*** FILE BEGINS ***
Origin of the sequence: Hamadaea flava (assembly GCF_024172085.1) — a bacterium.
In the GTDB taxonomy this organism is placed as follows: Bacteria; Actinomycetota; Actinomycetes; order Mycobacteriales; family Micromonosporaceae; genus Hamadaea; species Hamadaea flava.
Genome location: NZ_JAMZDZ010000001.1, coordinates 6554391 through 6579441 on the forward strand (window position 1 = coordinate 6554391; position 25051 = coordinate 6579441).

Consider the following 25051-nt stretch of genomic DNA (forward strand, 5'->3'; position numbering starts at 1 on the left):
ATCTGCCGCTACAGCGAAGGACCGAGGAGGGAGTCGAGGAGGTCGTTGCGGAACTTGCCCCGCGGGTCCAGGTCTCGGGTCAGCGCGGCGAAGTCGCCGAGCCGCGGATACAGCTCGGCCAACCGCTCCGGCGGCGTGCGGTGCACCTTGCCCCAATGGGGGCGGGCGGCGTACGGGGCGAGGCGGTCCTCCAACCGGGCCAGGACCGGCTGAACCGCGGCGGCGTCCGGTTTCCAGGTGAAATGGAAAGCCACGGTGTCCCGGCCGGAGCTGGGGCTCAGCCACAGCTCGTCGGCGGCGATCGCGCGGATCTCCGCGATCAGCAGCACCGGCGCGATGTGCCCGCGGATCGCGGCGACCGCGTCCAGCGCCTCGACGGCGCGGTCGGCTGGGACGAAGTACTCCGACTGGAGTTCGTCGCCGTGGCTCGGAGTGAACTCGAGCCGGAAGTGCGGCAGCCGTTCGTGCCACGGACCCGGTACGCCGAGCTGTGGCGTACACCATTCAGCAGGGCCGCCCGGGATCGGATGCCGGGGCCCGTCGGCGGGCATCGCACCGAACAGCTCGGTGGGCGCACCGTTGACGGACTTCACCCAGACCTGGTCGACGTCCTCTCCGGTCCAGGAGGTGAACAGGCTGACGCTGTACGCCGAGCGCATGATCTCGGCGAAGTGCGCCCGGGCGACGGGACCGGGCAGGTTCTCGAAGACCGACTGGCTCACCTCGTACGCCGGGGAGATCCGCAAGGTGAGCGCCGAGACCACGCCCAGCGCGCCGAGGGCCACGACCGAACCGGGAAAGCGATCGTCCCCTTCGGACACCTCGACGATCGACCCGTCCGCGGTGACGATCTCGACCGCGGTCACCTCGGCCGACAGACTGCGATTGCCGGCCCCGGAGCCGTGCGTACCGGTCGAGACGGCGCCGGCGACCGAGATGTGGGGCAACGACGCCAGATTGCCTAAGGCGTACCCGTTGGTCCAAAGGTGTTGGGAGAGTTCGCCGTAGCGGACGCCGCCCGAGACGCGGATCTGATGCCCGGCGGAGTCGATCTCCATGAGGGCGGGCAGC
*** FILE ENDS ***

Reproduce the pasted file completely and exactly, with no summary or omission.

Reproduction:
Origin of the sequence: Hamadaea flava (assembly GCF_024172085.1) — a bacterium.
In the GTDB taxonomy this organism is placed as follows: Bacteria; Actinomycetota; Actinomycetes; order Mycobacteriales; family Micromonosporaceae; genus Hamadaea; species Hamadaea flava.
Genome location: NZ_JAMZDZ010000001.1, coordinates 6554391 through 6579441 on the forward strand (window position 1 = coordinate 6554391; position 25051 = coordinate 6579441).

Consider the following 25051-nt stretch of genomic DNA (forward strand, 5'->3'; position numbering starts at 1 on the left):
ATCTGCCGCTACAGCGAAGGACCGAGGAGGGAGTCGAGGAGGTCGTTGCGGAACTTGCCCCGCGGGTCCAGGTCTCGGGTCAGCGCGGCGAAGTCGCCGAGCCGCGGATACAGCTCGGCCAACCGCTCCGGCGGCGTGCGGTGCACCTTGCCCCAATGGGGGCGGGCGGCGTACGGGGCGAGGCGGTCCTCCAACCGGGCCAGGACCGGCTGAACCGCGGCGGCGTCCGGTTTCCAGGTGAAATGGAAAGCCACGGTGTCCCGGCCGGAGCTGGGGCTCAGCCACAGCTCGTCGGCGGCGATCGCGCGGATCTCCGCGATCAGCAGCACCGGCGCGATGTGCCCGCGGATCGCGGCGACCGCGTCCAGCGCCTCGACGGCGCGGTCGGCTGGGACGAAGTACTCCGACTGGAGTTCGTCGCCGTGGCTCGGAGTGAACTCGAGCCGGAAGTGCGGCAGCCGTTCGTGCCACGGACCCGGTACGCCGAGCTGTGGCGTACACCATTCAGCAGGGCCGCCCGGGATCGGATGCCGGGGCCCGTCGGCGGGCATCGCACCGAACAGCTCGGTGGGCGCACCGTTGACGGACTTCACCCAGACCTGGTCGACGTCCTCTCCGGTCCAGGAGGTGAACAGGCTGACGCTGTACGCCGAGCGCATGATCTCGGCGAAGTGCGCCCGGGCGACGGGACCGGGCAGGTTCTCGAAGACCGACTGGCTCACCTCGTACGCCGGGGAGATCCGCAAGGTGAGCGCCGAGACCACGCCCAGCGCGCCGAGGGCCACGACCGAACCGGGAAAGCGATCGTCCCCTTCGGACACCTCGACGATCGACCCGTCCGCGGTGACGATCTCGACCGCGGTCACCTCGGCCGACAGACTGCGATTGCCGGCCCCGGAGCCGTGCGTACCGGTCGAGACGGCGCCGGCGACCGAGATGTGGGGCAACGACGCCAGATTGCCTAAGGCGTACCCGTTGGTCCAAAGGTGTTGGGAGAGTTCGCCGTAGCGGACGCCGCCCGAGACGCGGATCTGATGCCCGGCGGAGTCGATCTCCATGAGGGCGGGCAGC